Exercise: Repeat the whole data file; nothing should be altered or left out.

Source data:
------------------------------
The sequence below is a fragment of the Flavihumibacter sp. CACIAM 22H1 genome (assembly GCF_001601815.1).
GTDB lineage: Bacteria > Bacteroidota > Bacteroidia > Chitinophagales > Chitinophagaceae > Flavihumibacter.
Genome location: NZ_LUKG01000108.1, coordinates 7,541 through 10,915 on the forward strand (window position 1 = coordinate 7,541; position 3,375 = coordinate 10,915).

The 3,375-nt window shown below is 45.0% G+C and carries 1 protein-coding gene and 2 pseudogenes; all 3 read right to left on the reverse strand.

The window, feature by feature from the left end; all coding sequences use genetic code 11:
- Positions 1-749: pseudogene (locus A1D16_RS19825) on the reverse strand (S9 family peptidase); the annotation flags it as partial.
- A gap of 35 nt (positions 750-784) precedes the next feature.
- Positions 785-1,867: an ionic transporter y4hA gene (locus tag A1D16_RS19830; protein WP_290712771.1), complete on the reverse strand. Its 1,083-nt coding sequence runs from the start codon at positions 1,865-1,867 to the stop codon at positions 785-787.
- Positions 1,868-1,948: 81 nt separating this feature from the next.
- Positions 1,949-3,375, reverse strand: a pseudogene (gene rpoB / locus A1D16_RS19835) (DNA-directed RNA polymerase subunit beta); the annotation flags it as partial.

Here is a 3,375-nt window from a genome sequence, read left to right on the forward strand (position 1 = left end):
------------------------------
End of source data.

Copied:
The sequence below is a fragment of the Flavihumibacter sp. CACIAM 22H1 genome (assembly GCF_001601815.1).
GTDB lineage: Bacteria > Bacteroidota > Bacteroidia > Chitinophagales > Chitinophagaceae > Flavihumibacter.
Genome location: NZ_LUKG01000108.1, coordinates 7,541 through 10,915 on the forward strand (window position 1 = coordinate 7,541; position 3,375 = coordinate 10,915).

The 3,375-nt window shown below is 45.0% G+C and carries 1 protein-coding gene and 2 pseudogenes; all 3 read right to left on the reverse strand.

The window, feature by feature from the left end; all coding sequences use genetic code 11:
- Positions 1-749: pseudogene (locus A1D16_RS19825) on the reverse strand (S9 family peptidase); the annotation flags it as partial.
- A gap of 35 nt (positions 750-784) precedes the next feature.
- Positions 785-1,867: an ionic transporter y4hA gene (locus tag A1D16_RS19830; protein WP_290712771.1), complete on the reverse strand. Its 1,083-nt coding sequence runs from the start codon at positions 1,865-1,867 to the stop codon at positions 785-787.
- Positions 1,868-1,948: 81 nt separating this feature from the next.
- Positions 1,949-3,375, reverse strand: a pseudogene (gene rpoB / locus A1D16_RS19835) (DNA-directed RNA polymerase subunit beta); the annotation flags it as partial.

Here is a 3,375-nt window from a genome sequence, read left to right on the forward strand (position 1 = left end):